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Cathy Hamilton takes a phone call from a Clementine Tower resident unable to walk down to the pantry in Ottawa on April 21.Spencer Colby/The Globe and Mail

Ottawa resident Cathy Hamilton is on a mission to alleviate food insecurity among the seniors living in her apartment building.

Ms. Hamilton, 64, runs a food pantry out of two small storage rooms in the lobby of Clementine Towers, a 258-unit social housing complex for low-income seniors minutes away from Billings Bridge Shopping Centre. She has handed out nearly 1,400 bags of groceries to seniors since opening the pantry in September, 2021.

A resident of the building herself, Ms. Hamilton realized that many of her elderly neighbours struggled to afford food, particularly fresh and healthy options.

Residents line up waiting to be helped by Cathy Hamilton's food pantry.Spencer Colby/The Globe and Mail

A Statistics Canada report from February examining food insecurity during early days of the pandemic found that nearly one in 10 Canadians faced financial challenges in paying for food in the fall of 2020, including roughly 4 per cent of those 65 and older.

Ms. Hamilton approached several food banks asking for donations, but was told residents would need to pick up food in person. The closest food bank to Clementine Towers is a two-kilometre walk. Seniors with mobility challenges often face difficulties travelling to grocery stores or food banks, especially in the winter months, said resident Elanor Jaffey.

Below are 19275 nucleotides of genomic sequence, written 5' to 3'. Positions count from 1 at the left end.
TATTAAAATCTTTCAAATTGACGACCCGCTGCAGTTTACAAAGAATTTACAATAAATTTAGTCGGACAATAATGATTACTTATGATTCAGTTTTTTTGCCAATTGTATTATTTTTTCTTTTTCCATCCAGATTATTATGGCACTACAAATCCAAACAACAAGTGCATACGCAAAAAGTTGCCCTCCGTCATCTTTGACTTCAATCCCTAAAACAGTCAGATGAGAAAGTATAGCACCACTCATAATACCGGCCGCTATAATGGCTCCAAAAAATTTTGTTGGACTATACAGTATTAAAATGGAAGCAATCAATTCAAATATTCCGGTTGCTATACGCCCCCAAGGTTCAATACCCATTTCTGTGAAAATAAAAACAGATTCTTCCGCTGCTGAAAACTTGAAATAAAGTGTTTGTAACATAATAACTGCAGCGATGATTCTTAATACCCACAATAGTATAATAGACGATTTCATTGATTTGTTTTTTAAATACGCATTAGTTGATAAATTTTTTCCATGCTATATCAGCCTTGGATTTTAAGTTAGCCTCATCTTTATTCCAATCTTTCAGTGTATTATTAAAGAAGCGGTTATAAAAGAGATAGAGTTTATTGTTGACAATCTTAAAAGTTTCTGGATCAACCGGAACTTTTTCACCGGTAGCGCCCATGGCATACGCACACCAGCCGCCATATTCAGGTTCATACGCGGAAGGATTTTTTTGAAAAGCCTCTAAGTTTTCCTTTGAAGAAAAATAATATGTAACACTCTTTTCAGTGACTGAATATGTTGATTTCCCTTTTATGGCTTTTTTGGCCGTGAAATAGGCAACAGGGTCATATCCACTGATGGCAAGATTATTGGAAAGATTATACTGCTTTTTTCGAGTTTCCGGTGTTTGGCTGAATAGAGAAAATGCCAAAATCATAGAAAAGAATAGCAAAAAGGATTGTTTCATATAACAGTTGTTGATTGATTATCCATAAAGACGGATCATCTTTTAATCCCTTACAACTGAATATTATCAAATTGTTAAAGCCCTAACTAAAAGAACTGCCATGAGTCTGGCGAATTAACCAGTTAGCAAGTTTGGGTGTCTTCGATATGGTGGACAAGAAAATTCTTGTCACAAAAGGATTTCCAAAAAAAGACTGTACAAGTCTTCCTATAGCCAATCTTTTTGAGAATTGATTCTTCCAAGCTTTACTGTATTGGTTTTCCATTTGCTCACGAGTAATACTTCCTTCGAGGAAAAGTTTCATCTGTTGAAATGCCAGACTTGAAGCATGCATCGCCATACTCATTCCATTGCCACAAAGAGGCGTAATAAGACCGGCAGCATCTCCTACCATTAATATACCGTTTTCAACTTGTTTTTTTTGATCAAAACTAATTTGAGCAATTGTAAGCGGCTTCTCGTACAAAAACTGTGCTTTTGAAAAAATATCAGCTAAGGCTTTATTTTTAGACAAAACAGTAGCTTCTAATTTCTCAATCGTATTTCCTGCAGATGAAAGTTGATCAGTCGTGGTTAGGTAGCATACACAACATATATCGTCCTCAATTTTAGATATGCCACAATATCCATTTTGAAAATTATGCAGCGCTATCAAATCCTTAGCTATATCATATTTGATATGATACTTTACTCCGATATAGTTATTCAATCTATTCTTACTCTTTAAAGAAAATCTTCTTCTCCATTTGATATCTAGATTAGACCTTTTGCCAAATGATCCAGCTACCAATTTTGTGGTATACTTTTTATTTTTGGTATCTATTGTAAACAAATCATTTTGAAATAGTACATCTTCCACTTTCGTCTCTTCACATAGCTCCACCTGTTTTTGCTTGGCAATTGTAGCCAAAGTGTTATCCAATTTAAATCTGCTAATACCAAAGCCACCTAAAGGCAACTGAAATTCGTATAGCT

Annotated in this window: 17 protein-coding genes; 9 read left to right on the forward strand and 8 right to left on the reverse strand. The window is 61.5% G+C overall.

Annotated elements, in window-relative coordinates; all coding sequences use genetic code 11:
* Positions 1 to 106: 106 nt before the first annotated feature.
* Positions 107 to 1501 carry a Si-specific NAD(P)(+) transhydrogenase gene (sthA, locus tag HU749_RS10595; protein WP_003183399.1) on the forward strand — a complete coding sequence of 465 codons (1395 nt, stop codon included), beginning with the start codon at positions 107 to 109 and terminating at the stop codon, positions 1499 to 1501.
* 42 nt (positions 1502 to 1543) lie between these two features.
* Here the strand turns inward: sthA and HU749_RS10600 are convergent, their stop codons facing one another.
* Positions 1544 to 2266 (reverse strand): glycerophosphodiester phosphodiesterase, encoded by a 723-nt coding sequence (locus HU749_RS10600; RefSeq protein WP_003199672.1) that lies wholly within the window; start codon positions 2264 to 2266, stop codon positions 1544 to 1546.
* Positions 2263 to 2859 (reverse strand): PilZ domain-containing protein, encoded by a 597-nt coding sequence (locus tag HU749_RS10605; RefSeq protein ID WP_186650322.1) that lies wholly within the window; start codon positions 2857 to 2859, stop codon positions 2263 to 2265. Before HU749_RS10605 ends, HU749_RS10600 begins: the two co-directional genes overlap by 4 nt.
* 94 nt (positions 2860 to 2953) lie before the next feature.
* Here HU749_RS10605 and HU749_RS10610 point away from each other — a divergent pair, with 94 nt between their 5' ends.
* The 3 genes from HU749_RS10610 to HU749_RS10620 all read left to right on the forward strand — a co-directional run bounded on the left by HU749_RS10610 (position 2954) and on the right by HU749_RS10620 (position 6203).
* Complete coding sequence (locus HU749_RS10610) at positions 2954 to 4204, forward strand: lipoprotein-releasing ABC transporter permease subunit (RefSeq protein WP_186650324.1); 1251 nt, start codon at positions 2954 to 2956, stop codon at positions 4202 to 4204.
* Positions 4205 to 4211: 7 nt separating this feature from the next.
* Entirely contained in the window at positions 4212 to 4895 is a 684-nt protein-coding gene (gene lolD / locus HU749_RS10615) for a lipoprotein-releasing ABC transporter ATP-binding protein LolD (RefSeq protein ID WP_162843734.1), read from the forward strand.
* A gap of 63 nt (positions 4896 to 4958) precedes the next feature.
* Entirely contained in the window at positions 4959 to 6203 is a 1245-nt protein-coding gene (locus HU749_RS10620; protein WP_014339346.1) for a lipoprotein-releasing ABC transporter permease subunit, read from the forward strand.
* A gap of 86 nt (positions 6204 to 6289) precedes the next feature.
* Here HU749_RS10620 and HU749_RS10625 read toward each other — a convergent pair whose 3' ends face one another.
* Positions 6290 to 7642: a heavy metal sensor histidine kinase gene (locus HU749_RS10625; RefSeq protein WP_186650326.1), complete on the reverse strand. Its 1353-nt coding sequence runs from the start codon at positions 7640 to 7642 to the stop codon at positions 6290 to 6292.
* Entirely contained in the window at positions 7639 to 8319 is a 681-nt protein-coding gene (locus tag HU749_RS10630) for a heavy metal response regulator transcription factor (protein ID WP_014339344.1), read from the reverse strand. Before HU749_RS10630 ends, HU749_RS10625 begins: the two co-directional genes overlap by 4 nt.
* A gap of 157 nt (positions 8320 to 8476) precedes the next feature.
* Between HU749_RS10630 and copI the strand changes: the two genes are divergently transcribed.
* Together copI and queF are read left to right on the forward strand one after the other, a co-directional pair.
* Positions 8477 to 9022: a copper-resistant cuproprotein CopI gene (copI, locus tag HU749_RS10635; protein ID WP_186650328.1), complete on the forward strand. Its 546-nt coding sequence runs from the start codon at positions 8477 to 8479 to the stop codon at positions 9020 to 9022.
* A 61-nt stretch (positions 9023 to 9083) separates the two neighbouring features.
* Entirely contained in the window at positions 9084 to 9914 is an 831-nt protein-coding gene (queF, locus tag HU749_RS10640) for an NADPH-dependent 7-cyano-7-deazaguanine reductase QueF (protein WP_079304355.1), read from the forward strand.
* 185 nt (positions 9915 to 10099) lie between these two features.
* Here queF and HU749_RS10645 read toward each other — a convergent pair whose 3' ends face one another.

Also, Ms. Hamilton said, food bank donations often consist of canned goods, which some of the building’s residents aren’t able to use. “Some of them can’t even open a can and because they have a lot of health issues the canned stuff is not the ideal thing for them,” she said.

A volunteers ties a bag of frozen tomatoes for newly moved in resident Bentley Binks.Spencer Colby/The Globe and Mail

Many Clementine Tower residents are on fixed incomes and are struggling with rising prices for groceries. Halifax-based Dalhousie University, which publishes the annual Canada Food Price report in partnership with other Canadian universities, estimated that food prices will rise 5 to 7 per cent across the country this year.

“When it comes to buying food, for goodness sake you go to the store for milk and bread and spend 10 bucks. I remember when a quart of milk was 10 cents,” said Clementine Towers resident Christopher Marchant, who uses the pantry on a weekly basis. “I’ve never had to ask for food before.”

Cathy Hamilton, right, supports a plastic bag used for donating food items.Spencer Colby/The Globe and Mail

The pantry relies primarily on donations from friends, family and the community. Ms. Hamilton’s daughter-in-law has contacts with local farmers, giving the pantry access to fresh produce and eggs that would otherwise be wasted. “I am trying to get more help because I can only do so much,’’ Ms. Hamilton said. “I try my best to give them healthy foods.”

The day ends when Ms. Hamilton and her volunteers fold their tables, return remaining food items to the storage pantry and close the doors. “Whoever got this idea to do this especially for seniors, it was the best idea they ever came up with,” Ms. Jaffey said.

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